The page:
“Until a man is completely changed by repentance, he will be wise always to remember his sins with sorrow and to recall the eternal fire which they justly deserve.” – Evagrios the Solitary, On Prayer, chapter 144
Eternal fire. Judgment. Hell. Not the most attractive part of the Gospel of the Kingdom of God.
The monks whose writings comprise the Philokalia, however, recommend meditating on judgment. “Recall the eternal fire” which your sins deserve, admonishes Evagrios. Why? To provoke deeper repentance and more complete conversion within us. To induce humility. To remind us of our great need for salvation and increase our thankfulness for the cross and resurrection of Christ. And the people for whom they recommend such mediation aren’t the heathen sinners of the pagan world. They recommend this meditation for people like themselves: those seeking the path of holiness, those whom we now consider saints, whom we might think least deserving of eternal fire.
This is actually, I think, how Jesus talked about judgment. Unlike the street-corner fire-and-brimstone preachers of today, Jesus preached about judgment and eternal fire to the religious elite. He partied with sinners, showed compassion to prostitutes and tax collectors and touched the unclean. But when it came to the scribes and the Pharisees – who on the outside looked as righteous as righteous could be – Jesus gave words of woe, condemnation, and judgment. Such saintly people as the monks of the Philokalia knew how easily they could step into the Pharisees’ shoes. So they chose to meditate on their own judgment and the punishment they deserve, lest they too be filled with self-righteousness.
But how? How would one actually meditate on the “eternal fire” which our sins justly deserve? Perhaps one way to do so is to focus on the way Jesus talked about judgment – to let Jesus himself proclaim fire to our souls. So I did a little experiment this morning. I opened my Bible to Matthew 23:13-36 and read the woes Jesus pronounces on the scribes and Pharisees. Or rather, I let the woes read me. Slowly. Jesus told me of the dead men’s bones inside me, the ways in which I neglect the “weightier provisions of the law: justice and mercy and faithfulness.” Then I turned to Matthew 25:31-46, the separation of the sheep and the goats. Jesus told me how I treat the “least of these”, and I was not proud of what I heard. Last, convicted of the passion of anger, I turned to Matthew 7:21-22. As I remembered a recent angry fit, Jesus told me I was guilty of murder, that my words held me liable to the Gehenna of fire. And all I could say in response was Lord Jesus Christ, Son of God, have mercy on me, a sinner.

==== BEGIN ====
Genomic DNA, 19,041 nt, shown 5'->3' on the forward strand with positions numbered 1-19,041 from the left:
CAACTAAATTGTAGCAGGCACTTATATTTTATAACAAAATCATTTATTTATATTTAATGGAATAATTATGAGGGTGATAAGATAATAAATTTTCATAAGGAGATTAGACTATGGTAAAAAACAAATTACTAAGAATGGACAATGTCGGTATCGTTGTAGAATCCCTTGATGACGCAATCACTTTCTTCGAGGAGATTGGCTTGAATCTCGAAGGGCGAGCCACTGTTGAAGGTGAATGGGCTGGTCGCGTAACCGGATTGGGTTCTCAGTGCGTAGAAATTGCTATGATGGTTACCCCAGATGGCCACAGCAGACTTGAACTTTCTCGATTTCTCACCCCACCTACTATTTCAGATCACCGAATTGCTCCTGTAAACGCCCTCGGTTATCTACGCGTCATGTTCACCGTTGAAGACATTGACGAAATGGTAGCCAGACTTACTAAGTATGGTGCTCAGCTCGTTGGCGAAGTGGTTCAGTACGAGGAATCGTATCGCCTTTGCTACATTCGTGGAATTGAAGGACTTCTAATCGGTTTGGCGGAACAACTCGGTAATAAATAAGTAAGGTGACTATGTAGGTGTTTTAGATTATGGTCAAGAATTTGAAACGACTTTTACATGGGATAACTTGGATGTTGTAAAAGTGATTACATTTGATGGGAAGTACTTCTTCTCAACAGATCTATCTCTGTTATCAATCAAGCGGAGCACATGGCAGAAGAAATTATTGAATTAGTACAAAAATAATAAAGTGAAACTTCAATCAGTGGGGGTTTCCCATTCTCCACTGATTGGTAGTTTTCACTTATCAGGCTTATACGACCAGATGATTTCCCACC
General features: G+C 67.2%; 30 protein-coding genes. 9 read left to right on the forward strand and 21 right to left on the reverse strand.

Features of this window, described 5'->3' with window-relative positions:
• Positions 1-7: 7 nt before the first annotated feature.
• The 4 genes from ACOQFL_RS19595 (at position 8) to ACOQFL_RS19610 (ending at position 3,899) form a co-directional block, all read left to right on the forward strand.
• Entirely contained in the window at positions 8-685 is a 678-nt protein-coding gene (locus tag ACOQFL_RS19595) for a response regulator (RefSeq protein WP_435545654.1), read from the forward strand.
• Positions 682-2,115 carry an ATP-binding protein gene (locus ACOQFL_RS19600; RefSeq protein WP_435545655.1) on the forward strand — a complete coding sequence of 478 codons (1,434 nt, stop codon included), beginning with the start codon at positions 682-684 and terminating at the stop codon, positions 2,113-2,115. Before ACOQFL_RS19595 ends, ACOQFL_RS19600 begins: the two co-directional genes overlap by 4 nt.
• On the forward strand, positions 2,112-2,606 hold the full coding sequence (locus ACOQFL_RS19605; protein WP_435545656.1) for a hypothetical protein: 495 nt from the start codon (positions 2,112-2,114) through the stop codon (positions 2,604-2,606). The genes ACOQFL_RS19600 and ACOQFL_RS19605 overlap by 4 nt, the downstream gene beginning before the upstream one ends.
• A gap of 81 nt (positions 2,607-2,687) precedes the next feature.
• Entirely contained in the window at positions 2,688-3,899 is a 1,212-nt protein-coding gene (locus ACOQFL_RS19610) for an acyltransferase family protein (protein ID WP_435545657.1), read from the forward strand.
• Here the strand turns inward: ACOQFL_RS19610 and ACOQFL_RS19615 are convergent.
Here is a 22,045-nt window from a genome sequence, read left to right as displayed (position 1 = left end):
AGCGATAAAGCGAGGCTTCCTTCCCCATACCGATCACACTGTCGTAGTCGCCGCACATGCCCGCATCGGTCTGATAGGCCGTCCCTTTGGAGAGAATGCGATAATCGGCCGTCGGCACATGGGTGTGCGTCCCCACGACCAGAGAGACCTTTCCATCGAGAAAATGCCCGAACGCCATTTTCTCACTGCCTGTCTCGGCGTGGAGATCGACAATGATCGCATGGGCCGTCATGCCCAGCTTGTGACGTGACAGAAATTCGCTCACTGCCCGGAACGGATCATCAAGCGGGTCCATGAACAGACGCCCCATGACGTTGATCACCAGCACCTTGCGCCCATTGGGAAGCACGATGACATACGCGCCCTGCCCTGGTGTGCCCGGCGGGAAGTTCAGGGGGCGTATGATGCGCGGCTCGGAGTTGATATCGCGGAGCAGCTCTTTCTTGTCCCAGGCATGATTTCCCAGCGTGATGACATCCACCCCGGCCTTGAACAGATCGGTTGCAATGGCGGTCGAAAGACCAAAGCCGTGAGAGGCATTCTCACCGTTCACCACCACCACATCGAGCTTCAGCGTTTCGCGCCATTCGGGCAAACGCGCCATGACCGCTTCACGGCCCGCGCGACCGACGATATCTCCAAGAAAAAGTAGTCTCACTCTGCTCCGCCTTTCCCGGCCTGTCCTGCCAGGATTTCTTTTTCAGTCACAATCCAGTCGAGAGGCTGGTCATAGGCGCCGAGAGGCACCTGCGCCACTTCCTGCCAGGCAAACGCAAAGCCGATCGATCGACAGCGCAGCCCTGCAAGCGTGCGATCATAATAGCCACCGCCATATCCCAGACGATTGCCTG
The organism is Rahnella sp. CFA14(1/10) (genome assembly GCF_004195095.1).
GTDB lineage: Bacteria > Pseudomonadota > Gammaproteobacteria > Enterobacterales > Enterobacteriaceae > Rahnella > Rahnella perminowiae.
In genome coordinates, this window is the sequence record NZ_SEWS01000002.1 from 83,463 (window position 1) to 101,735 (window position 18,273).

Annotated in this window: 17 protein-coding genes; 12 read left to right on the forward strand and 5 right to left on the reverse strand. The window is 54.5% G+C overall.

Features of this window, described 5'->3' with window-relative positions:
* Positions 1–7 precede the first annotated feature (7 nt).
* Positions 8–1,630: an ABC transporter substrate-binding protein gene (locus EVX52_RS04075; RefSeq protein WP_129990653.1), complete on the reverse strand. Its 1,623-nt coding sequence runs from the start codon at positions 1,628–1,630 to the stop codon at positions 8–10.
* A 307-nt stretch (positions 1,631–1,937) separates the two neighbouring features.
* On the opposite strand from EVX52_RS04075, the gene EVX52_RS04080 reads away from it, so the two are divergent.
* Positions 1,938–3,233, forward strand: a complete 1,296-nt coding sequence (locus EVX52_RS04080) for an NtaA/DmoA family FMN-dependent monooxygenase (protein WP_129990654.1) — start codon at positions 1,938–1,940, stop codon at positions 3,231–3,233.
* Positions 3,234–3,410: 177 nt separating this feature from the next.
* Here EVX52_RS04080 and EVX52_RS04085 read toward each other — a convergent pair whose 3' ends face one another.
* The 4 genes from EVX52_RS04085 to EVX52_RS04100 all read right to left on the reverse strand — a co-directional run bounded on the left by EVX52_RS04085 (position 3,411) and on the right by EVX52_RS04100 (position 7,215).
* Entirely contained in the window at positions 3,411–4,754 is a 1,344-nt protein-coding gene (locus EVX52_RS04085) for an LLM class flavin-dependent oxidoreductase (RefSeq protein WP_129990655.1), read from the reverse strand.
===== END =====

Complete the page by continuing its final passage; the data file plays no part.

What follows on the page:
My novice attempt at recalling the judgment my sin deserves may sound depressing, guilt-inducing, morbid. And it would be, except for the sweet prayer Lord Jesus Christ, Son of God, have mercy on me, a sinner. Awareness of the magnitude of our sin increases our awareness of the magnitude of our Savior. Evagrios writes earlier, “When you think that you do not need tears for your sins during prayer, reflect on this: you should always be in God, and yet you are still far from Him. Then you will weep with greater feeling” (78). I have not received the gift of tears yet. But recalling the eternal fire increases my thirst for them. And my thirst for God.